That's right, walls!  I could have planted this flat on the tray, but it would be far less dramatic and interesting.  Imagine the plants placed in my rock sandbox photos above.  A little boring wasn't it?  Many saikei compositions have a water feature like a river or pond and this one will be no different.  To give this more interest and drama I needed to create raised islands with a river winding through the middle.  To create the raised islands I need to construct horticulturally friendly walls out of keto-tsuchi. 

              David’s wife Myrtle’s cornstarch keto-tsuchi recipe is as follows: “Mix ½ cup of cornstarch with ½ cup of warm water to dissolve.  Add 1 cup of hot water stirring vigorously.  Cook on the stove stirring constantly until it thickens like pudding and the color is opaque." 




                Starting to stir Myrtle’s keto-tsuchi brew and in just a few minutes it will congeal into a ball.  It is best to use a low heat.  It will only take 5 minutes or so.  If you try to go faster, you will burn your ball of keto-suchi.

            To mix after cooling:  (you should wait until the cornstarch cools, it will be very hot) mix equal parts of cornstarch,  damp long strand sphagnum moss, and fine coffee grain size potting media granules including some dust.  (I use my bonsai soil when I am in a pinch).  Keep it on the stickier side and once in place, you can dry off the surface with the dust/fine granules.  Moss is easily placed on the sticky keto-tsuchi. 

               With the keto-tsuchi walls built and the bottoms of the islands filled with coarse aggregate, which keeps the finer soil from plugging up the drainage holes.  I then placed the trees into position.  In addition to creating landmasses, keto-tsuchi will hold moss in position even vertically.



         Pictured above is the initial planting of my first saikei composition I showed you in Journal's August issue.  Remember the saying, “A picture is worth a thousand words”?  It looks like I have more work to do.  The center photo above is my effort at refining my composition (which I did right after submitting the August article).  It's still not quite there yet.  The above right picture is my attempt to use the computer to help me make corrections without actually cutting anything.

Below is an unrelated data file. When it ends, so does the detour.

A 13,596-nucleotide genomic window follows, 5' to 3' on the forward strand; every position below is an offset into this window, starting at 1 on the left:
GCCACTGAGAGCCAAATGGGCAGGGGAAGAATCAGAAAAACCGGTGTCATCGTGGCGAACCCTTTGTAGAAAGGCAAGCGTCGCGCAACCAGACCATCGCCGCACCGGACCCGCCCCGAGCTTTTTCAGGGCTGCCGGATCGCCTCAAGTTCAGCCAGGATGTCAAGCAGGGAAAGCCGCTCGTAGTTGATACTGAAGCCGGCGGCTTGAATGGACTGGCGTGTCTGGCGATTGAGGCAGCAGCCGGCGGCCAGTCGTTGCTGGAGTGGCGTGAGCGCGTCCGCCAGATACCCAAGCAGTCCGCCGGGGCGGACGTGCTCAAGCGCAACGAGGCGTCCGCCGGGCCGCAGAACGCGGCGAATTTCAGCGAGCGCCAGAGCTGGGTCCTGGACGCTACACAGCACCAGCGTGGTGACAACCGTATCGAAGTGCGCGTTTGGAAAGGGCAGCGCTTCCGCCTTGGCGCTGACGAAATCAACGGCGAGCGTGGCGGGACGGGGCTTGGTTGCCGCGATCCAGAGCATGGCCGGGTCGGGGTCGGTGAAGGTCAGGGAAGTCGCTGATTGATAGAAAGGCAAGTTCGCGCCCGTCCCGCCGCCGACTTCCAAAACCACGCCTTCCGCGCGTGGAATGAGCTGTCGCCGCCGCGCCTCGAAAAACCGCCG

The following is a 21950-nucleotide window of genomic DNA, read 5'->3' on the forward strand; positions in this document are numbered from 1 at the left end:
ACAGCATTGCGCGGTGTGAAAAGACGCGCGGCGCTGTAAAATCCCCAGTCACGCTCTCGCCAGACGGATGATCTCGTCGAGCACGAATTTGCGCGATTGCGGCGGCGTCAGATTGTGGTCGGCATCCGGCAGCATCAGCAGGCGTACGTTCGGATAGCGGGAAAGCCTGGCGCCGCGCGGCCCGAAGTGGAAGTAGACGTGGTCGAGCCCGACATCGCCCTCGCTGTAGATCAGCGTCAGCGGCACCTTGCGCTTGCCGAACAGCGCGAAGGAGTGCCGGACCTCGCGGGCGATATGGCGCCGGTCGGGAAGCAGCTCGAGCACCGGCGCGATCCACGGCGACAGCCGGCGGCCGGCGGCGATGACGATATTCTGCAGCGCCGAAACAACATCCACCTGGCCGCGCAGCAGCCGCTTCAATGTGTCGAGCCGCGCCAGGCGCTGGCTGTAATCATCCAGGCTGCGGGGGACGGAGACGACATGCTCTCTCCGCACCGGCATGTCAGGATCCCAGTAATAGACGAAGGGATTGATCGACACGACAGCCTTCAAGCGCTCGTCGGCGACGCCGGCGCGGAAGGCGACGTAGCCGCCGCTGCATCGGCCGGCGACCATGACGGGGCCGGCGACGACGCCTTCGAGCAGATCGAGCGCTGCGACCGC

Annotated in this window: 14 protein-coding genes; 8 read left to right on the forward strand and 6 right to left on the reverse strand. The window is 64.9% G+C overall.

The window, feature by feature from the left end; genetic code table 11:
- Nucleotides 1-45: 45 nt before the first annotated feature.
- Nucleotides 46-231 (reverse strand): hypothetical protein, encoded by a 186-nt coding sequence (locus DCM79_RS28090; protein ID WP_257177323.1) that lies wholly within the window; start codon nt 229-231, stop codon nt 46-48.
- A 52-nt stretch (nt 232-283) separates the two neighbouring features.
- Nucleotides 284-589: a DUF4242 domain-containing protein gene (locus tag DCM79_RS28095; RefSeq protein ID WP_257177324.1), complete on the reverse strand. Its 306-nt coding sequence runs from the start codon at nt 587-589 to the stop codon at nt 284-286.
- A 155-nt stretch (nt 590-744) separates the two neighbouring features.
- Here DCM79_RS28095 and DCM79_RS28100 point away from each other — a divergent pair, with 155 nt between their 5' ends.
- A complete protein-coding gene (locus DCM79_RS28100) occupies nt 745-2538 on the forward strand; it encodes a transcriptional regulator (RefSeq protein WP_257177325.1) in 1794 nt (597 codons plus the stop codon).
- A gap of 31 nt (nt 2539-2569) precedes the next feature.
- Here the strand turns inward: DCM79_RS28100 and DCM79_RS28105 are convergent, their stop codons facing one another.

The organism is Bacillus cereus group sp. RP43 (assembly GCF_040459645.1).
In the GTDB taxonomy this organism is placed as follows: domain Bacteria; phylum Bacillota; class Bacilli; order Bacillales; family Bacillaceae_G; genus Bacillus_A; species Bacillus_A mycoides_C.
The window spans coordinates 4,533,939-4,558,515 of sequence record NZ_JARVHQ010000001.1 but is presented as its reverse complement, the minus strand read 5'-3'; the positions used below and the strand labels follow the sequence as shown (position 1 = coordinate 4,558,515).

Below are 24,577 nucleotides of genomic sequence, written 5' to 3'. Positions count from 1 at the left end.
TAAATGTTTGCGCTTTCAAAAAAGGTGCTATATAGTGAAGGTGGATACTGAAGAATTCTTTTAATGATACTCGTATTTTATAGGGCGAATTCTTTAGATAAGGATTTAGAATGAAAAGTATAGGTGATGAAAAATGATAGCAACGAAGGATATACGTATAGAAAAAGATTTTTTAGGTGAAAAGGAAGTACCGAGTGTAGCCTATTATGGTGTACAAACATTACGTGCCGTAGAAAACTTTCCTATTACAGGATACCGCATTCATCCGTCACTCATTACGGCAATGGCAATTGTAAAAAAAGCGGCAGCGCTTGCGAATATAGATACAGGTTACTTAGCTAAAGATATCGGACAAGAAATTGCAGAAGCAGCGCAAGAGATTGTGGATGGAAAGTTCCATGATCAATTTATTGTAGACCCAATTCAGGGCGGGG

You cannot glue the branches back once you cut them so, be sure you really want to cut that branch.  I have a few ideas of how to continue to improve it.  First off, the third rock on the right grouping cannot be seen.  I will have to see if there is room so the third rock can be visible when viewed directly from the front. 



              Now that it's October in Michigan, all on my tropical bonsai are indoors and under my light.  The outdoor temperate climate trees still have a little more time to grow, though very slowly.  As you can see, my first saikei has started growing and the moss looks stupendous.  It still needs quite a bit of refinement but it is healthy.  I will work on getting the foliage to back bud and grow denser.  I will leave this composition together for a while and share its progress with you overtime. 

              Though I have to move indoors to continue my winter bonsai studies, you can too with  tropical True Indoor Bonsai.  You can only get better by doing. Therefore, over this winter I hope to accomplish a few more  saikei to share with you.  Next month, I shall share redoing my Dragon bonsai and my efforts to make smaller Dragons like those that David has done.

              Warmest Autumn regards! - - - Jay (



             Jay, in your first Saikei effort, you did a lot of things right and I thank you for leading the teaching of this wonderful form of bonsai!  Although it can be complex,  like rock plantings, it's a basic "ASSEMBLY" technique in which you combine several elements to produce a completed result that has a greater net impact than any of the individual components. 

             Once you get past the basics taught by training four Introductory Workshop Packages as part of the Beginner Study Group,  you'll have the needed skills and confidence to do more challenging bonsai.  So those who "graduate" and join the Fast-Track Study Group are taking on a huge range of projects.  Ryan Chang seems to have a natural ability to sculpture rocks and is doing increasingly more complex conceptual designs to interpret a theme.  The ability to plan and create a personal interpretation of each bonsai is really the essence of bonsai --- man and nature in harmony!